Oakleaf Bookmark

By nature I am a beachcomber, and I love nothing more than strolling barefoot along a sandy beach looking for glistening stones or beach glass or fossils. You might think that beachcombing would be difficult here in the landlocked Midwest, but as I walk to work every morning, I find myself “beachcombing,” usually finding feathers, lucky pennies, interestingly-squashed bottle caps, and other treasures. And now that the leaves are just starting to fall, I can study leaves as I walk and leaves are pretty much as interesting as shells, if not more so. My favorite leaves are oak leaves, which come in fantastic shapes, as individual as snowflakes, and I always pick up just one more to press in a phone book and to add to my collection. Oak leaves are leathery in texture, and at some point, I started using them as book marks, and yesterday I got the idea of decoupaging butterflies onto the dried leaves.

So this project begins with going for a walk on a glorious fall day, looking for the most interesting oak leaves, and then pressing and drying them.

When a leaf is dry, cut out and glue paper butterflies onto the leaf (more on this in a minute). I use Yes! Paste. You can use white glue, but that might cause delicate paper cutouts to wrinkle, and the Yes! Paste doesn’t cause wrinkling. When the glue is dry, I varnish the butterfly cutout with Mod Podge Mat sealer. This seals in the cutout and makes it look more dimensional.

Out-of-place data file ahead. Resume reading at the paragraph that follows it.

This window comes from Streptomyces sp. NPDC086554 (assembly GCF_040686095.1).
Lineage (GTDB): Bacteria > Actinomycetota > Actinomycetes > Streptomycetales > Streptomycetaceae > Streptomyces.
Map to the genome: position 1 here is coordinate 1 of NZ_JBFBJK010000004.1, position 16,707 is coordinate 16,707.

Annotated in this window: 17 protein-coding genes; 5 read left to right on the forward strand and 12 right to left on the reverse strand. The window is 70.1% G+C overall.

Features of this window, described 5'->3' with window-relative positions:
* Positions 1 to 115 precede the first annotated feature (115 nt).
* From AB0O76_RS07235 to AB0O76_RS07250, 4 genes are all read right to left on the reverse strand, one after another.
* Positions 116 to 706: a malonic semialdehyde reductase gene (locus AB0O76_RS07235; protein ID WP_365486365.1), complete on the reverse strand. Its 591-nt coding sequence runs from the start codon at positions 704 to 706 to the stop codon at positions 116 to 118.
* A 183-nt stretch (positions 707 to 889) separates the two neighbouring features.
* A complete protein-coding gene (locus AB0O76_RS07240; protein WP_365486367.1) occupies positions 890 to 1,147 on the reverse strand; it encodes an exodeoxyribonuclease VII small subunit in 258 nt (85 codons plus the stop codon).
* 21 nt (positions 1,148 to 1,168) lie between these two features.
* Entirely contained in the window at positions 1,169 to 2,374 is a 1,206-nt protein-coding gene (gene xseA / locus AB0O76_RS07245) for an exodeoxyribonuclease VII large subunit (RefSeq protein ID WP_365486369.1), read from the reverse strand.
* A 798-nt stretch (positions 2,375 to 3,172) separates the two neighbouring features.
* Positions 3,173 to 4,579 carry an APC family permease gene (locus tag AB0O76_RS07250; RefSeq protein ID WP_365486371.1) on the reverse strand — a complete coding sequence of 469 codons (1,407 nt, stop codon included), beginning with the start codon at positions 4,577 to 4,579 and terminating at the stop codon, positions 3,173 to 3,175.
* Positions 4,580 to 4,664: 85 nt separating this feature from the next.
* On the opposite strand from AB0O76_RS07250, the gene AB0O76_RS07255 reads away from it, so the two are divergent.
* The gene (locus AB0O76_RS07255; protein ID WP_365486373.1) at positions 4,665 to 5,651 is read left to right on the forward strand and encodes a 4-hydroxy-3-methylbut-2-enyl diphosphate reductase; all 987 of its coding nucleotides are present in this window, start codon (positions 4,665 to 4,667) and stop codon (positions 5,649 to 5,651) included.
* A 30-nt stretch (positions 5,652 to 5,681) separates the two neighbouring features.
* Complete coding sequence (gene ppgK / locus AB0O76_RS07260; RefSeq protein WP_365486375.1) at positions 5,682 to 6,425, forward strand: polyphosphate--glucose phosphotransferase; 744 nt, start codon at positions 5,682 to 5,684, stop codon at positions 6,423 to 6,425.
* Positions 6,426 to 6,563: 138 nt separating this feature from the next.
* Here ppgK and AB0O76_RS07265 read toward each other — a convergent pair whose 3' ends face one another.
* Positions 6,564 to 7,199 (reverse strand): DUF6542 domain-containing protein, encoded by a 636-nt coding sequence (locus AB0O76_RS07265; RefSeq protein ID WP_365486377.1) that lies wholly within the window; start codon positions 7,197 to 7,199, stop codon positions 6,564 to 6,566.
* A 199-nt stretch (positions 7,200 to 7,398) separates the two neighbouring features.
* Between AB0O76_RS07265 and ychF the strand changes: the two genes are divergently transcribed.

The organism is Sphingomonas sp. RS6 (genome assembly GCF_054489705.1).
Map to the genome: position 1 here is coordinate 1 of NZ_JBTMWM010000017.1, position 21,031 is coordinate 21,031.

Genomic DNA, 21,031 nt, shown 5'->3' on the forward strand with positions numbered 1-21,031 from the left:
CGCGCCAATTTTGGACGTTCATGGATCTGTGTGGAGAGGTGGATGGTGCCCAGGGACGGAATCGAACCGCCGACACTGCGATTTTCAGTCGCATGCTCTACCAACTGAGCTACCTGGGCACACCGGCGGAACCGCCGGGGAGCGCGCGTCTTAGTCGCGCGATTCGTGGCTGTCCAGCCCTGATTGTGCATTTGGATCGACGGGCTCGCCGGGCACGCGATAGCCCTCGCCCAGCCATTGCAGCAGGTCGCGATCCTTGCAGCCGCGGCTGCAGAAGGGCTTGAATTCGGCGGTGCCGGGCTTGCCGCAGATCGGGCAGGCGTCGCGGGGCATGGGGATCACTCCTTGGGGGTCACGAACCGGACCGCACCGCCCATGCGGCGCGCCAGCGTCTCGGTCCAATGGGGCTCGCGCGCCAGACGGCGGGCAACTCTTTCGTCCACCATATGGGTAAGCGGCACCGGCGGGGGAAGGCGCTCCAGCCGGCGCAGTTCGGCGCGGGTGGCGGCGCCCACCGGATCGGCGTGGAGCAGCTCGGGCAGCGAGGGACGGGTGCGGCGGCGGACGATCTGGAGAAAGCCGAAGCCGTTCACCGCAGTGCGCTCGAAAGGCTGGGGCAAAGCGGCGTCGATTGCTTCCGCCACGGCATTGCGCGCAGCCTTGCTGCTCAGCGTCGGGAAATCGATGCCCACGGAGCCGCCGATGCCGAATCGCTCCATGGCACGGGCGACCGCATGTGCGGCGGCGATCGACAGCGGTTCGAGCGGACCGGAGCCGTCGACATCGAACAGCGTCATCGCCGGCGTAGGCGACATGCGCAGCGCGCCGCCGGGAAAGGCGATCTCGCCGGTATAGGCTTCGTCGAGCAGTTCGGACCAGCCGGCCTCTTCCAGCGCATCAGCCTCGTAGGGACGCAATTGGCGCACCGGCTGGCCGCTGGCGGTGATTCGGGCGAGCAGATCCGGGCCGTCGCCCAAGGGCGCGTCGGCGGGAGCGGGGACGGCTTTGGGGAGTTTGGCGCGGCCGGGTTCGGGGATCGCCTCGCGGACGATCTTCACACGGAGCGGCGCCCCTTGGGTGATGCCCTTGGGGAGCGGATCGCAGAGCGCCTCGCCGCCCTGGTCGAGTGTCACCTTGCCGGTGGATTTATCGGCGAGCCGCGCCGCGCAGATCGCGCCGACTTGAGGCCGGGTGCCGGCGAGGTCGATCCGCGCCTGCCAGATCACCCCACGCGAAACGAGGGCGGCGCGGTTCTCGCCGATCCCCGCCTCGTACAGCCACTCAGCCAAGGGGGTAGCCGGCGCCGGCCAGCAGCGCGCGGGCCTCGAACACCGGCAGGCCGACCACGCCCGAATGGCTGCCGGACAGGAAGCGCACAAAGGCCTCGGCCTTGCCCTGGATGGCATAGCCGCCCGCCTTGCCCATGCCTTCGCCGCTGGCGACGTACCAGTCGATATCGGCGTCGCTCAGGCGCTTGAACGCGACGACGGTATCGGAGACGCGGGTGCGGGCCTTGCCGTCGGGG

As for where you might get the butterfly cutouts, you might cut them from wrapping paper or greeting cards. I got mine from a Dover book called “Old-Time Butterfly Vignettes in Full Color,” which has hundreds of images made for decoupage. Since I can’t possibly use all these butterfly images myself, if you send me a self-addressed stamped envelope, I will send you an assortment of butterflies. Send to: Fran Manos, 920 S. Second Street, St. Charles, IL 60174

You might think of your own twists to this project, for instance, writing the year on the leaf with gold ink or edging the leaf with gold paint, or mounting leaves on antiqued paper in a shadowbox.

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